Pre-industrial society refers to specific social attributes and forms of political and cultural organization that were prevalent before the advent of the Industrial Revolution, which occurred from 1750 to 1850. It is followed by the industrial society.
- Limited production (i.e. artisanship vs. mass production)
- Primarily an agricultural economy
- Limited division of labor. In pre-industrial societies, production was relatively simple and the number of specialized crafts was limited.
- Limited variation of social classes
- Parochialism—Communications were limited between human communities in pre-industrial societies. Few had the opportunity to see or hear beyond their own village. In contrast, industrial societies grew with the help of faster means of communication, having more information at hand about the world, allowing knowledge transfer and cultural diffusion between them.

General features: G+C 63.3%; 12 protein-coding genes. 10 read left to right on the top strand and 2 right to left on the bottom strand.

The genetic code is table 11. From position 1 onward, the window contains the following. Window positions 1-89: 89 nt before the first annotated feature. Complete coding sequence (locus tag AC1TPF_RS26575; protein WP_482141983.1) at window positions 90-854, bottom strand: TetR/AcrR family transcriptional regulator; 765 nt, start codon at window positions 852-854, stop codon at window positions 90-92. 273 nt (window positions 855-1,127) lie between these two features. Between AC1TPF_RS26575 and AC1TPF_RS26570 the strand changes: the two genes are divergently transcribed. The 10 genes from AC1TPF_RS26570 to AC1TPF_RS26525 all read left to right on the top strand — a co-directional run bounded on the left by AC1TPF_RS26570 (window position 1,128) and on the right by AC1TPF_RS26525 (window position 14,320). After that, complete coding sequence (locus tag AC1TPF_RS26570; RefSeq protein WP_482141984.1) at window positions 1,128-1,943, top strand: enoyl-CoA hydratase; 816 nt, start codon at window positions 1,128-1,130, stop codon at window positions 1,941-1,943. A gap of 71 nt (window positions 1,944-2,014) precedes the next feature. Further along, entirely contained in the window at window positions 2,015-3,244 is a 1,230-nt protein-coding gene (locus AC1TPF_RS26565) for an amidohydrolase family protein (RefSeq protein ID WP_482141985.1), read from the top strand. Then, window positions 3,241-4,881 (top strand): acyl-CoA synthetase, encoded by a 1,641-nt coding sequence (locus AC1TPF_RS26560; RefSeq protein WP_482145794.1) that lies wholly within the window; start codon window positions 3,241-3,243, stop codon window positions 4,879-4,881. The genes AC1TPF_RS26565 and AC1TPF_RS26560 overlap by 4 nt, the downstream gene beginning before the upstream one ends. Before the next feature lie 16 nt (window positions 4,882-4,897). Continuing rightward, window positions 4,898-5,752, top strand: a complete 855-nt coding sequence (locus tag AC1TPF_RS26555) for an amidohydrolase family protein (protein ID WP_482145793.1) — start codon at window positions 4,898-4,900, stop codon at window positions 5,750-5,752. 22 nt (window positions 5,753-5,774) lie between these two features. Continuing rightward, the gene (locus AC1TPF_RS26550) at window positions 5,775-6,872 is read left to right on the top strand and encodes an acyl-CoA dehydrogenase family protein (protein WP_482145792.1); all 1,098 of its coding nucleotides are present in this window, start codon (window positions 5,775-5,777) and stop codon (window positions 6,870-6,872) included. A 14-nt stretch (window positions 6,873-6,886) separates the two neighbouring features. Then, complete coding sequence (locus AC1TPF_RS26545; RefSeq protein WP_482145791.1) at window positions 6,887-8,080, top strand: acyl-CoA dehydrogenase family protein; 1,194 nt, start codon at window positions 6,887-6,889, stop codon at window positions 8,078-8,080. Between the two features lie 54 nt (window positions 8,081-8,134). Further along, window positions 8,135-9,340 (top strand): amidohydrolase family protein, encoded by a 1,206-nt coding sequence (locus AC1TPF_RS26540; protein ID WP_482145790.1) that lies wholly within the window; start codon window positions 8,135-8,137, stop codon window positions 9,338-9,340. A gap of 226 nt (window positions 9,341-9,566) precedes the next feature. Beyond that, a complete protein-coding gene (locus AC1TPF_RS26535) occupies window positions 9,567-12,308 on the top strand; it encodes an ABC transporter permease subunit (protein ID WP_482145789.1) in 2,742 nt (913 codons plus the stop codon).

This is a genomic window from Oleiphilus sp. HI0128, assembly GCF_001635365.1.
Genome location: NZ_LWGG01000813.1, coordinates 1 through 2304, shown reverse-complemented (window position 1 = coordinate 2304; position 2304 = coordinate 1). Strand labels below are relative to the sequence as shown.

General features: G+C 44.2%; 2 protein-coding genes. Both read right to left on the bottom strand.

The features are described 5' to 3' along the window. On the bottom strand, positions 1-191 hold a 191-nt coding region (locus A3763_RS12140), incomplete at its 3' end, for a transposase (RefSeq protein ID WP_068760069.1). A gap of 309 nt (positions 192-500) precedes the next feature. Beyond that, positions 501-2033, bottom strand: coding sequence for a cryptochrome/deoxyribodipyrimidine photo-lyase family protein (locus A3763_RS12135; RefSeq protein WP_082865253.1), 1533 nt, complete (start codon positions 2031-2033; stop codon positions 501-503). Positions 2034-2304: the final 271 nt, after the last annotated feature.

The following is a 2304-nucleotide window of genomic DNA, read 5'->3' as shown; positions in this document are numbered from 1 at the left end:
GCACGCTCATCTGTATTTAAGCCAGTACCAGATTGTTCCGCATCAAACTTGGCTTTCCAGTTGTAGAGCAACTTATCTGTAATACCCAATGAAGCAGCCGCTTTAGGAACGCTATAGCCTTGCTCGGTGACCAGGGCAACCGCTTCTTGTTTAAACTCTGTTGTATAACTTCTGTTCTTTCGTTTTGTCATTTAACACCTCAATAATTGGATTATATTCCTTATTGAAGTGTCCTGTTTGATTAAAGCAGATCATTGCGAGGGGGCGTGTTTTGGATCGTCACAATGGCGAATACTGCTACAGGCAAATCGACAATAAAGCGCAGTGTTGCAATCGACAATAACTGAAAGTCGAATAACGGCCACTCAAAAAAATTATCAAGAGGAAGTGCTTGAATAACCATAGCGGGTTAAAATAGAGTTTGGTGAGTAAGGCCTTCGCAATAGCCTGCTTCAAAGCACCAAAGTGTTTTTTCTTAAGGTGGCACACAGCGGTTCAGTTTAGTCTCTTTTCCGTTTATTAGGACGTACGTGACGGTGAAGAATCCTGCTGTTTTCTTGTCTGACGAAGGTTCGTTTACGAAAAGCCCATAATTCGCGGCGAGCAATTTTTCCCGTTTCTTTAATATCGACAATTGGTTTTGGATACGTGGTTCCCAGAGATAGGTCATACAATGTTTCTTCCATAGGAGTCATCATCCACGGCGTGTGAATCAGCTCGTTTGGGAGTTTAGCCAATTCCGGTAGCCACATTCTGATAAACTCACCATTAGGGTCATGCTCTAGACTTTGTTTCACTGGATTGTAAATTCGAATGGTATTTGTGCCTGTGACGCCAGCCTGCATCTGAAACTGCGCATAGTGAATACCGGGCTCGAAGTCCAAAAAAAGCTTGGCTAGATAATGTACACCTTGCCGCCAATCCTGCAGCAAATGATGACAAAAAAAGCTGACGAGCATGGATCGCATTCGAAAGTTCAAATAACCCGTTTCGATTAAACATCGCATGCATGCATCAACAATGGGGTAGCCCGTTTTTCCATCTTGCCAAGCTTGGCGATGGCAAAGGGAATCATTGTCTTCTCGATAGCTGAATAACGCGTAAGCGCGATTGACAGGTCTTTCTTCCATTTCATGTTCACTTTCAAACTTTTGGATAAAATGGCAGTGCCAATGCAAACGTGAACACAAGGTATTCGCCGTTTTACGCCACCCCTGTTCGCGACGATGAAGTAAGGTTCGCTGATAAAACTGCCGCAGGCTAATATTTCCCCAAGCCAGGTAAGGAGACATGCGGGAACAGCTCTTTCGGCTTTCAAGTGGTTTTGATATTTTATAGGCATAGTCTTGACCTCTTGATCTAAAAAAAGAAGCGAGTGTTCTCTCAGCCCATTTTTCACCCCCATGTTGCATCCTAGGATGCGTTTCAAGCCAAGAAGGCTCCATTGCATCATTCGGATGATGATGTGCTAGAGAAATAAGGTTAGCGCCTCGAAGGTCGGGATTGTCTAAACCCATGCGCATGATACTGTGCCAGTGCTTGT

- Pre-industrial societies developed largely in rural communities. Capitalism developed largely in urban areas.
- Agrarian society
- British Agricultural Revolution
- Family economy
- Modernization theory
- Traditional society
Daniel R. Curtis. 2012. Pre-industrial societies and strategies for the exploitation of resources. A theoretical framework for understanding why some settlements are resilient and some settlements are vulnerable to crisis. Utrecht. Link: http://www.academia.edu/1932627/Pre-industrial_societies_and_strategies_for_the_exploitation_of_resources._A_theoretical_framework_for_understanding_why_some_settlements_are_resilient_and_some_settlements_are_vulnerable_to_crisis
- Grinin, L. 2007. Periodization of History: A theoretic-mathematical analysis. In: History & Mathematics. Ed. by Leonid Grinin, Victor de Munck, and Andrey Korotayev. Moscow: KomKniga/URSS. P.10-38. ISBN 978-5-484-01001-1.
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